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Inspiration and Insanity in British Poetry

1825–1855

  • Joseph Crawford
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About this book

Introduction

This book explores the ways in which poetic inspiration came to be associated with madness in early nineteenth-century Britain. By examining the works of poets such as Barrett, Browning, Clare, Tennyson, Townshend, and the Spasmodics in relation to the burgeoning asylum system and shifting medical discourses of the period, it investigates the ways in which Britain’s post-Romantic poets understood their own poetic vocations within a cultural context that insistently linked poetic talent with illness and insanity. Joseph Crawford examines the popularity of mesmerism among the writers of the era, as an alternative system of medicine that provided a more sympathetic account of the nature of poetic genius, and investigates the persistent tension, found throughout the literary and medical writings of the period, between the Romantic ideal of the poet as a transcendent visionary genius and the ‘medico-psychological’ conception of poets as mere case studies in abnormal neurological development.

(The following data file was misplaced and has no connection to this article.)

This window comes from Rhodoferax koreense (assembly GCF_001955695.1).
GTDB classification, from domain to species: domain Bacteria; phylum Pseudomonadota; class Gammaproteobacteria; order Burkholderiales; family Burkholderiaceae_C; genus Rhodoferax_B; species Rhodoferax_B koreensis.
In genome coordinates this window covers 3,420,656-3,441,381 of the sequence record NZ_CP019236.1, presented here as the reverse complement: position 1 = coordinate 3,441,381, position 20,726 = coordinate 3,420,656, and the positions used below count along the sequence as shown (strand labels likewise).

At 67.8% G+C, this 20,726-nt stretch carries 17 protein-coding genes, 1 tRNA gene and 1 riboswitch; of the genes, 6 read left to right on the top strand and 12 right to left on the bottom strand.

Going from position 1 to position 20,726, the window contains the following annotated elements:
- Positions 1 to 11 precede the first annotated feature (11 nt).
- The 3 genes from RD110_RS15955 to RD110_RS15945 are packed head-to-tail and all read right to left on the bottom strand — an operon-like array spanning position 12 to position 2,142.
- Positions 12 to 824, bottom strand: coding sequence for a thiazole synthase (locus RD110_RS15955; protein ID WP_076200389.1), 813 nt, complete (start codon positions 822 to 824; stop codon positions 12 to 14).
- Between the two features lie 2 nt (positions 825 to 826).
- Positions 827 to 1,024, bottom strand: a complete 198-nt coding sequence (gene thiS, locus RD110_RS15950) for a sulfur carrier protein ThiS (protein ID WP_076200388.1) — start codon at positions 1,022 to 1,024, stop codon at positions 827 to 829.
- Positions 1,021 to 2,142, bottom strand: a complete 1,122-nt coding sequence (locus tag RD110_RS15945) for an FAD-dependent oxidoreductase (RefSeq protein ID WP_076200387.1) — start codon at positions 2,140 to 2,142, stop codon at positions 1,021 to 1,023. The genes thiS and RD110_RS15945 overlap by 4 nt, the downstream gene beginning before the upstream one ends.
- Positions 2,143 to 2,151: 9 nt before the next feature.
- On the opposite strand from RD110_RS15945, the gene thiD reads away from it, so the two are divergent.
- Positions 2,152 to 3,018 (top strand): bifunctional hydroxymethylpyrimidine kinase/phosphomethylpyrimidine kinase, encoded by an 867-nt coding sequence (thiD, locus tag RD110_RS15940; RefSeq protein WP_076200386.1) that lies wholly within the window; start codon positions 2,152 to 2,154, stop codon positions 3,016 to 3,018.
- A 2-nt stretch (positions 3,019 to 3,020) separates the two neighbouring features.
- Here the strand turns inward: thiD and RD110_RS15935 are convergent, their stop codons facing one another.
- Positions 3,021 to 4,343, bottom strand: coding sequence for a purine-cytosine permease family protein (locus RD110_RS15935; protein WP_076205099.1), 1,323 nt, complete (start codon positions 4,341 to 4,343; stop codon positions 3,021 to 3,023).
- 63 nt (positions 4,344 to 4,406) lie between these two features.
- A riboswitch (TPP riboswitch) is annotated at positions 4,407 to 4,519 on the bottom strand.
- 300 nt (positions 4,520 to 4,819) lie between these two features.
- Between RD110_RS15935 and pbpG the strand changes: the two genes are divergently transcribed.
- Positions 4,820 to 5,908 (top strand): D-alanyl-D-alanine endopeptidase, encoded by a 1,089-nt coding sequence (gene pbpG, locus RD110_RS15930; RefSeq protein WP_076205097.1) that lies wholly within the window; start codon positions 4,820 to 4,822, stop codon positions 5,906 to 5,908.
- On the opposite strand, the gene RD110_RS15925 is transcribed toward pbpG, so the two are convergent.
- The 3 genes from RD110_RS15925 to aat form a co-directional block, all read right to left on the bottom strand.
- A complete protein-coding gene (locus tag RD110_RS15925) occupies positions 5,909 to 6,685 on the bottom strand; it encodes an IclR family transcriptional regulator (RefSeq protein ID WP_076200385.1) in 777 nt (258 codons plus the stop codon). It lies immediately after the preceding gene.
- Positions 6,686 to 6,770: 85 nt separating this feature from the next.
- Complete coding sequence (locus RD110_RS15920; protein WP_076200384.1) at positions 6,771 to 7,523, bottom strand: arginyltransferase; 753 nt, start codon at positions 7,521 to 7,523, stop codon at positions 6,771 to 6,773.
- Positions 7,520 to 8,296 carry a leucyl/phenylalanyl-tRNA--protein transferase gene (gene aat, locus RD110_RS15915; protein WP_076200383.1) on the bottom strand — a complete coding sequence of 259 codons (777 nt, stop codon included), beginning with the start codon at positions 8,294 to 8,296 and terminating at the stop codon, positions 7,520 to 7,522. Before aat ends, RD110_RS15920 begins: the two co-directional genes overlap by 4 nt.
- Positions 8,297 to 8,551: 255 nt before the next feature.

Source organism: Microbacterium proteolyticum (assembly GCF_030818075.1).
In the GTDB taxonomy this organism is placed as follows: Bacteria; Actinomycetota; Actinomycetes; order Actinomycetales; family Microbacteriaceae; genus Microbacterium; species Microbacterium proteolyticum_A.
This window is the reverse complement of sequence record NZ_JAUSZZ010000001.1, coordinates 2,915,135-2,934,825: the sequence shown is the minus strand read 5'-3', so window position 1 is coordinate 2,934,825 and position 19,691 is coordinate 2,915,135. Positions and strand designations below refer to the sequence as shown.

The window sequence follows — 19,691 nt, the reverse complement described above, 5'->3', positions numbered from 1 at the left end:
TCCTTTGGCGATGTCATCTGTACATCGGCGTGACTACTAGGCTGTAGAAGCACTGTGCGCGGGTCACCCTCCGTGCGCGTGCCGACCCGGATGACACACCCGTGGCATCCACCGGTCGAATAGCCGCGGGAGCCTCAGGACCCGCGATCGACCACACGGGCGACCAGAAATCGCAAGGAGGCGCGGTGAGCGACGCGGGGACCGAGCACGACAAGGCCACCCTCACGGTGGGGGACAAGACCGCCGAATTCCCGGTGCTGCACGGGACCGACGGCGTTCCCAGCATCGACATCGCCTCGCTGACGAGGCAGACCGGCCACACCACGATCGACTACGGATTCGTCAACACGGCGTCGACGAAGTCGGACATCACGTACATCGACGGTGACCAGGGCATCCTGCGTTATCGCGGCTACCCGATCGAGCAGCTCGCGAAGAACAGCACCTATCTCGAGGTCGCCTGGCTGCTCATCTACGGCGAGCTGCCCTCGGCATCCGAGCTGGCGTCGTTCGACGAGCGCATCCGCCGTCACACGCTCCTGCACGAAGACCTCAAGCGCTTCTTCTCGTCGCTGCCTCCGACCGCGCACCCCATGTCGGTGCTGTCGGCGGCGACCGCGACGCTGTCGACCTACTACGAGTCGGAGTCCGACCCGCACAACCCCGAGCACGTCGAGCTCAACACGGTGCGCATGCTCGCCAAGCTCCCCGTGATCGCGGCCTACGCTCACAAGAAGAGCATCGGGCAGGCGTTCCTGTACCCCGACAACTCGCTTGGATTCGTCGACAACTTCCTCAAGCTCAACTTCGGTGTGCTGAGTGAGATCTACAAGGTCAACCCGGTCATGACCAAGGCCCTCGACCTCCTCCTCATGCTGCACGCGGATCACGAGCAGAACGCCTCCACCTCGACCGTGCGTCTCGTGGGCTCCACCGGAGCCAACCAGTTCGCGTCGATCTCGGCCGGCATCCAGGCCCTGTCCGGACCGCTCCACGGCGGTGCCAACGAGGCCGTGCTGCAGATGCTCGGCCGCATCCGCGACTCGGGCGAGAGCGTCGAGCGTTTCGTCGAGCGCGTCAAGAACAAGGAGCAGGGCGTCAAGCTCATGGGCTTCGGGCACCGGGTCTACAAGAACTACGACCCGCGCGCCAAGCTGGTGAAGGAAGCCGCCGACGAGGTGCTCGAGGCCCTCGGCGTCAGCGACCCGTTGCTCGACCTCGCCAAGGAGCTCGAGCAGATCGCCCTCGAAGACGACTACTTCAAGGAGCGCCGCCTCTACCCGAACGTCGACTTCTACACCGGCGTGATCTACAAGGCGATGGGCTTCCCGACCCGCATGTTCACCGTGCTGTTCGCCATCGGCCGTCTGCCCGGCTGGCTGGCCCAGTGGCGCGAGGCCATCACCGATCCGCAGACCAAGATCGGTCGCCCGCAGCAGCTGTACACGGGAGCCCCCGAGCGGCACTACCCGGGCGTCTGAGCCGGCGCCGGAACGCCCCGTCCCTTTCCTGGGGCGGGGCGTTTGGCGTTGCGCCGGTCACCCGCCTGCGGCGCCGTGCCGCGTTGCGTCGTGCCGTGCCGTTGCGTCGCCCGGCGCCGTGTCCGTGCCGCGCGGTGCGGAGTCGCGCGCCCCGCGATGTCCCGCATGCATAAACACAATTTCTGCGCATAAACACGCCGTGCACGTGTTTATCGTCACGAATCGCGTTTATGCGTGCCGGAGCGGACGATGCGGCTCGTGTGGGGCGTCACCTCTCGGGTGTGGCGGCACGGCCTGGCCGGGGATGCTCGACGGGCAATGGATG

Keywords

madness studies Romantic poetry Victorian poetry cognitive literary studies literature and science history of psychology poetry and the self

Authors and affiliations

  • Joseph Crawford
    • 1
  1. 1.University of ExeterExeterUK

Bibliographic information

  • DOI https://doi.org/10.1007/978-3-030-21671-9
  • Copyright Information The Editor(s) (if applicable) and The Author(s), under exclusive license to Springer Nature Switzerland AG 2019
  • Publisher Name Palgrave Macmillan, Cham
  • eBook Packages Literature, Cultural and Media Studies
  • Print ISBN 978-3-030-21670-2
  • Online ISBN 978-3-030-21671-9
  • Buy this book on publisher's site